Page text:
The memorandum dated January 5, 1984, from Major Willey to Assistant District Attorney Waller, concerns Tammy Stembridge. The memo stated that in December of 1983, after Cecil Stembridge had been granted immunity, Major Willey's office was contacted by an attorney looking for Tammy. The attorney, who represented the natural father of Tammy's child, explained Tammy had apparently contacted the natural father and grandparents to arrange a transfer of custody of her child to the natural father. Tammy then failed to appear in court for the adoption proceeding. At that time, Tammy was staying with her father in protective custody. When Tammy's case was rescheduled, one of the guards assigned to protect Cecil Stembridge transported Tammy to court. Then, in the middle of December, Tammy, who was no longer staying with her father, came to Major Willey's office and said what she thought had been a temporary custody situation for her child had turned out to be a permanent adoption. Tammy said she wasn't sure she was interested in the witness protection plan if she could not have her child. She asked Major Willey to look into the situation. Major Willey sent an officer to talk to the probate judge, who refused to give information to the officer but stated if Tammy had an attorney he would talk to the attorney. Major Willey then contacted an attorney, Stuart Gribble, and asked him, as a personal favor, to talk to the judge hearing the adoption proceeding. It was arranged for Tammy to talk to Mr. Gribble, who then talked to the judge. The judge stated he had explained to Tammy it was a permanent adoption and that she should have an attorney, yet, Tammy insisted on going through with the adoption. Mr. Gribble relayed this information to Major Willey and to Tammy. Several days later, Tammy complained to Major Willey concerning the lack of action taken by his office. He explained that he did not feel his office had any legal obligation to attempt to regain custody of her child for her, that she was not the protective witness, and that his office had done what she had requested. When Willey talked to Cecil Stembridge a few days later, Stembridge stated he realized the sheriff's department had no responsibility in the adoption matter. In conclusion, the memo stated:
"That's the last I heard about the situation until the day that we had the meeting with JOHN CLEVELAND, the Inspector from the Federal Marshal's Office, and JACK WILLIAMS, the Deputy United States Attorney, and GREG WALLER, the Assistant District Attorney for Sedgwick County, myself, CECIL STEMBRIDGE, his son PHILIP, and his daughter TAMMY, at which time TAMMY brought it up again. I am reducing this information to writing for MR. JOHN CLEVELAND of the Federal Marshal's Office and I am sending a copy of it to MR. GREG WALLER, the Assistant District Attorney.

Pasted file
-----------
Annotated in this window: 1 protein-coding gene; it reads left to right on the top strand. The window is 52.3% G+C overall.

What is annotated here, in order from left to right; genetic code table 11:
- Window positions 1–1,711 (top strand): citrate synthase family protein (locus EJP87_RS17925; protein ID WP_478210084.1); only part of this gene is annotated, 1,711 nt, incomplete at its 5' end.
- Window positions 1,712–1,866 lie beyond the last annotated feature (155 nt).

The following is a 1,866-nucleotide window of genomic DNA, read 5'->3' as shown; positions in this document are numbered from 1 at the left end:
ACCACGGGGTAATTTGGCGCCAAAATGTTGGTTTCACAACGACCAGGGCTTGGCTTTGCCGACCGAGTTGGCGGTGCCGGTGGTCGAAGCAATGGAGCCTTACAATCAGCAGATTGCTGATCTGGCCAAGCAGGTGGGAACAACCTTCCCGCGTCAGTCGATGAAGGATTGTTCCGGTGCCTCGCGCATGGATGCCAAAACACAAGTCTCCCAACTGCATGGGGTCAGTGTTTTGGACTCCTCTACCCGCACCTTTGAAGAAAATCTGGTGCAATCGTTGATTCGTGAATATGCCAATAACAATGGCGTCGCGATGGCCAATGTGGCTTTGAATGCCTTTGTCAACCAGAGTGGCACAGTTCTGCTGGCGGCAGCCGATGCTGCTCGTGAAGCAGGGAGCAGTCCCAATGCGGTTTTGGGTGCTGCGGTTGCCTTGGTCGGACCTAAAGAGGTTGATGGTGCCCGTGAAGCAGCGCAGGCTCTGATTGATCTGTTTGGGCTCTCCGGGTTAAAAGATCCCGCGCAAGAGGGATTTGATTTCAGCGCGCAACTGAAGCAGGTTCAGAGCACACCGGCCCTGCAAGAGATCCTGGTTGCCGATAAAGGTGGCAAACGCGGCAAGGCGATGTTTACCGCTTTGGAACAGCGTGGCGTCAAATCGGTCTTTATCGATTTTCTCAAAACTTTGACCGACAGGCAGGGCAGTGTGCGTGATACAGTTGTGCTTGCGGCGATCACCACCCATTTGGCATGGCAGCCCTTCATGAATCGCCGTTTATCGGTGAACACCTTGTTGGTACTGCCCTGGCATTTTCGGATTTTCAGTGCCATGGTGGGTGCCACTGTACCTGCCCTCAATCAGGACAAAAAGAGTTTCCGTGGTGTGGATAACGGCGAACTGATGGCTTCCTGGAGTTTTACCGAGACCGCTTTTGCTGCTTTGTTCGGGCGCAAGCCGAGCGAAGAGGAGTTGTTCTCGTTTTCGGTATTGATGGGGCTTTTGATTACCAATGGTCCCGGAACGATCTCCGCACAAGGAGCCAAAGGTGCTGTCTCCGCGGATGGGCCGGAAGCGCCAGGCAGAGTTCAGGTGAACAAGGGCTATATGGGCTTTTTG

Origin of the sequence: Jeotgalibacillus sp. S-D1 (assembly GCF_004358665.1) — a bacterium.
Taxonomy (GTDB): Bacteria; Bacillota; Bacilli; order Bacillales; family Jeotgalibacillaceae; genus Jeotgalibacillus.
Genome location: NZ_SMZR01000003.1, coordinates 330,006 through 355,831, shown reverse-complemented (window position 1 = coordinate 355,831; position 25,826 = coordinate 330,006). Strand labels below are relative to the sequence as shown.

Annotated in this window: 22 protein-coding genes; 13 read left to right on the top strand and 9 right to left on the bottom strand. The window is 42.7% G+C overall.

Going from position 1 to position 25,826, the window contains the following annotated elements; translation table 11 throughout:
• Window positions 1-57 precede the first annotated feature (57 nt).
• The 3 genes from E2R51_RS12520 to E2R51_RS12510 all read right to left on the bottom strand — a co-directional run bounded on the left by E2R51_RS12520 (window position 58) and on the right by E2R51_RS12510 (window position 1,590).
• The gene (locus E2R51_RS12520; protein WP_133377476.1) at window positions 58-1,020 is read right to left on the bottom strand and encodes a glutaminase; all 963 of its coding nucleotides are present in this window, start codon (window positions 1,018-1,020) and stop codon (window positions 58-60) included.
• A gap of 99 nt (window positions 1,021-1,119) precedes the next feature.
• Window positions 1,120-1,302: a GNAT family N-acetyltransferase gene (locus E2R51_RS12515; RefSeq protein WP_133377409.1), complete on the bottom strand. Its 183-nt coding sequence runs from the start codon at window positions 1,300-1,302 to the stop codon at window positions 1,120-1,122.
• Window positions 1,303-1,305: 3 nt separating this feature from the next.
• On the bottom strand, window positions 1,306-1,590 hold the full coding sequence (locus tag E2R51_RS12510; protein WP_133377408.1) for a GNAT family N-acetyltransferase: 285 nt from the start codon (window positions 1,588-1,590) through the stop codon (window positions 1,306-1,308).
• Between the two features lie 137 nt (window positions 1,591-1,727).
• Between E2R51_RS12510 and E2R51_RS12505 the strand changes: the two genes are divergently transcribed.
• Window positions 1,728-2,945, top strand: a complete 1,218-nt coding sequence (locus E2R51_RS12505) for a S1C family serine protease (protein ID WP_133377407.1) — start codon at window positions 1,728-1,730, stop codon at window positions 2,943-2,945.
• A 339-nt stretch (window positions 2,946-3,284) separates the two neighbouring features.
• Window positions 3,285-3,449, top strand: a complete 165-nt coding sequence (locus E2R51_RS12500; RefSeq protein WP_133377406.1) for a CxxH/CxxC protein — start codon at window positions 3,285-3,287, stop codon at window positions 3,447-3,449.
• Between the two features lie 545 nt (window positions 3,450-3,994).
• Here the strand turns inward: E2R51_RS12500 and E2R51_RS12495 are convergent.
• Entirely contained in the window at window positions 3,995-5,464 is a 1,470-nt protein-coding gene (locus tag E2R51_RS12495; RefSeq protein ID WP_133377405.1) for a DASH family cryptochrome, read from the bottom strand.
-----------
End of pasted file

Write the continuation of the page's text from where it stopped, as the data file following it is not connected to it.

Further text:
"It is not for general publication and I do not intend for it to be given to anyone else. And my personal opinion is that it has no bearing whatsoever on the criminal prosecutions that MR. CECIL STEMBRIDGE is a witness in. And it is strictly a family matter of his daughter's who is a legal adult in the State of Kansas, TAMMY STEMBRIDGE."
Agent Jobe's field notes concerned the Mother's Day ring, which was one item used to identify the body of Norma Earl. At trial, the defendant argued strongly the bodies found were not those of the Earls. Although Dr. Eckert did not remember seeing a ring on the body's finger at the gravesite, one was present at the autopsy. Cecil Stembridge testified Leroy Willcox took the ring off Norma and kept it. Detective Thompson identified the ring, with three colored stones of yellow, green, and red, as the ring recovered along with the female victim. At trial, Rhonda Jackson, Norma Earl's daughter, identified the ring with the three stones of yellow, red, and green as belonging to her mother. Agent Jobe's field notes concern an earlier statement made by Rhonda Jackson describing the stones as red, blue, and blue. The handwritten notes state the following:
"Rhonda Jackson . . . Ring bought her on a Mother's Day [about] 5-6 [years] ago after her real Dad died. [Bought about] `76. Silver. (3) birthstones. Garnet her's [ sic] is ruby red. Jodi [light] blue (pale). Rick "[ditto marks indicating stone was also light blue]. All 3 stones in a row."
The rules relative to the granting of new trials on the basis of newly discovered evidence pursuant to K.S.A. 22-3501 were summarized in State v. Richard, 235 Kan. 355, 363, 681 P.2d 612 (1984), as follows:
"`"The granting of a new trial for newly discovered evidence is in the trial court's discretion. (State v. Larkin, 212 Kan. 158, 510 P.2d 123, cert. den. 414 U.S. 848, 38 L.Ed.2d 95, 94 S.Ct. 134.) A new trial should not be granted on the ground of newly discovered evidence unless the evidence is of such materiality that it would be likely to produce a different result upon re-trial. (State v. Hale, 206 Kan. 521, 479 P.2d 902.) The credibility of the evidence offered in support of the motion is for the trial court's consideration. (State v. Anderson, 211 Kan. 148, 505 P.2d 691; State v. Larkin, [ 212 Kan. 158].) The burden of proof is on defendant to show the alleged newly discovered evidence could not with reasonable diligence have been produced at trial. (State v. Lora, 213 Kan. 184, 515 P.2d 1086; State v. Arney, 218 Kan. 369, 544 P.2d 334.) The appellate review of an order denying a new trial is limited to whether the trial court abused its discretion. (State v. Campbell, 207 Kan. 152, 483 P.2d 495; State v. Anderson, [ 211 Kan. 148].)"'"
In State v. Kelly, 216 Kan. 31, 531 P.2d 60 (1975), prior inconsistent statements made by the prosecution's key witness were the basis for a new trial. Assuming the evidence was withheld by the prosecutor, the court applied a two-part test to determine if a new trial was warranted: first, whether the evidence was exculpatory and, second, whether the evidence was so material to the outcome of the case that its withholding would be clearly prejudicial. Regarding the first test, it was stated: